In one of the leading construction cases of 2023, Kajima Construction Europe (UK) Limited v Children’s Ark Partnerships Ltd [2023] EWCA Civ 292 , the Court of Appeal considered – and rejected – the appellant’s argument that our client’s claim form should be struck out on the basis that it had not followed the applicable contractual dispute resolution procedure (“DRP”), being a condition precedent to commencing court proceedings.

Similar questions were again put before the court in the recent TCC case of Lancashire Schools SPC Phase 2 Ltd (formerly Catalyst Education (Lancashire) Phase 2 Ltd) v Lendlease Construction (Europe) Ltd (formerly Bovis Lend Lease Ltd) [2024] EWHC 37 (TCC), in which the Court was asked to consider whether to give effect to a contractual dispute resolution clause requiring parties to adjudicate the dispute as a pre-condition to litigation. 


The dispute arose from alleged defects discovered at a school that was built and maintained under a Private Finance Initiative (“PFI”) Project Agreement between a single-purpose Project Company (“Project Co”) and Lancashire County Council (the “Authority”) (the “Project Agreement”).

The original proceedings were brought by Project Co against the parties it held responsible for the alleged defects under a Building Contract and Facilities Management Agreement respectively (the “Primary Defendants”), as well as against the Authority on the basis that if the Primary Defendants established they were not in breach of their respective contracts, the Authority had no entitlement to apply financial deductions against Project Co under the Project Agreement.

The Authority applied to have Project Co’s claim against it set aside or otherwise struck out, on the basis that court proceedings were commenced in breach of a provision of the Project Agreement requiring disputes between Project Co and the Authority to be referred to adjudication before they could be litigated in the courts (the “Dispute Resolution Provision”).  

What did the Court Decide?

In contrast to Kajima Construction Europe (UK) Limited v Children’s Ark Partnerships Ltd, the court found that not only was the Dispute Resolution Provision a condition precedent to commencing litigation, but that it was also sufficiently clear and certain to be enforceable.

However, the court nevertheless declined to exercise its discretion to make an order to either strike out Project Co’s claim against the Authority or to stay proceedings to allow the Dispute Resolution Provision to be followed, on a number of bases including that:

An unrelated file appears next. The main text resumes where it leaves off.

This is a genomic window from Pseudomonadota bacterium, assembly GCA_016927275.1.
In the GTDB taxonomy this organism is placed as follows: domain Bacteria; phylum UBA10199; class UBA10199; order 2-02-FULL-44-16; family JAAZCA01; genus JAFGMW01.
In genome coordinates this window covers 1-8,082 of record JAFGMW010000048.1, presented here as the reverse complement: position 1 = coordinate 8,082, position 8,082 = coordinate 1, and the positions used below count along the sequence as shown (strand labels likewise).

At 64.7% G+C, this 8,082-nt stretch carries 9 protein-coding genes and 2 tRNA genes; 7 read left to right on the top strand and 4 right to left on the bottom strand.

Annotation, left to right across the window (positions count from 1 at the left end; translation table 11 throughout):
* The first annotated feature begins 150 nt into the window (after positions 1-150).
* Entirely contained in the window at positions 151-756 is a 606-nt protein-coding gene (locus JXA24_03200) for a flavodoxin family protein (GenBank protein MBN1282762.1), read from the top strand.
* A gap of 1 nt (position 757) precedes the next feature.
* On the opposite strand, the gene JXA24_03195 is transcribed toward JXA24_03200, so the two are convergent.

• in a multi-party dispute, a bilateral adjudication between Project Co and the Authority would be unlikely to satisfactorily resolve matters;
  • mediation between the parties to the litigation may be negatively impacted by having Project Co and the Authority separately seek to resolve their dispute by adjudication;
  • it could not be said that Project Co’s claim against the Authority disclosed no reasonable grounds; 
  • it was not an abuse of process for Project Co to have commenced proceedings against the Authority before referring the dispute to adjudication, notwithstanding the Dispute Resolution Provision was a condition precedent; and
  • striking out the claim or ordering a stay in proceedings would not further the overriding objective of assisting the parties to resolve their dispute.


This case reinforces the principle identified in Kajima Construction Europe (UK) Limited v Children’s Ark Partnerships Ltd that in appropriate circumstances, the court will exercise its discretion not to enforce contractual provisions requiring alternative dispute resolution procedures to be followed, even if such provisions are clearly expressed to be a pre-requisite to commencing litigation.

While it is perhaps surprising on the face of it, that the court in Lancashire Schools SPC Phase 2 Ltd (formerly Catalyst Education (Lancashire) Phase 2 Ltd) v Lendlease Construction (Europe) Ltd (formerly Bovis Lend Lease Ltd) elected not to give effect to the Dispute Resolution Provision in circumstances where it was found to be both mandatory and sufficiently certain to be enforceable, the case turned on its specific facts. In light of this, parties should expect the courts to continue to enforce agreements that that have been freely entered into unless there are compelling reasons not to, and the circumstances in which the courts decline to enforce such contractual provisions to be limited.

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